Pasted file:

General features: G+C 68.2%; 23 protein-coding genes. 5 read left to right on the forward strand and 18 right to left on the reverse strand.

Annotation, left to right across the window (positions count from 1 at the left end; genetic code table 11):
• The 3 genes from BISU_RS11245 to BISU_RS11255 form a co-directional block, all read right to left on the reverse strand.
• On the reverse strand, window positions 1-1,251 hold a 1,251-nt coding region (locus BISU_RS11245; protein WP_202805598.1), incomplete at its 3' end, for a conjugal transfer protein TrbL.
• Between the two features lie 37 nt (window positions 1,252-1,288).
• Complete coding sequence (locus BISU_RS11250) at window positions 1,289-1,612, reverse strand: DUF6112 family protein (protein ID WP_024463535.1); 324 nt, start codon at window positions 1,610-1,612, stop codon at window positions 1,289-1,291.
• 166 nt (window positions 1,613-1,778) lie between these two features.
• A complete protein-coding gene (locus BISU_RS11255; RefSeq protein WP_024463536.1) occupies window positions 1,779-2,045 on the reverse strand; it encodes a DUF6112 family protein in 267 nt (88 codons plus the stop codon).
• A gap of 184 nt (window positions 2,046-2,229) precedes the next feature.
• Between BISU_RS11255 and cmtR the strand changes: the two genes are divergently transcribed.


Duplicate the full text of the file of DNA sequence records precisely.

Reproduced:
General features: G+C 68.2%; 23 protein-coding genes. 5 read left to right on the forward strand and 18 right to left on the reverse strand.

Annotation, left to right across the window (positions count from 1 at the left end; genetic code table 11):
• The 3 genes from BISU_RS11245 to BISU_RS11255 form a co-directional block, all read right to left on the reverse strand.
• On the reverse strand, window positions 1-1,251 hold a 1,251-nt coding region (locus BISU_RS11245; protein WP_202805598.1), incomplete at its 3' end, for a conjugal transfer protein TrbL.
• Between the two features lie 37 nt (window positions 1,252-1,288).
• Complete coding sequence (locus BISU_RS11250) at window positions 1,289-1,612, reverse strand: DUF6112 family protein (protein ID WP_024463535.1); 324 nt, start codon at window positions 1,610-1,612, stop codon at window positions 1,289-1,291.
• 166 nt (window positions 1,613-1,778) lie between these two features.
• A complete protein-coding gene (locus BISU_RS11255; RefSeq protein WP_024463536.1) occupies window positions 1,779-2,045 on the reverse strand; it encodes a DUF6112 family protein in 267 nt (88 codons plus the stop codon).
• A gap of 184 nt (window positions 2,046-2,229) precedes the next feature.
• Between BISU_RS11255 and cmtR the strand changes: the two genes are divergently transcribed.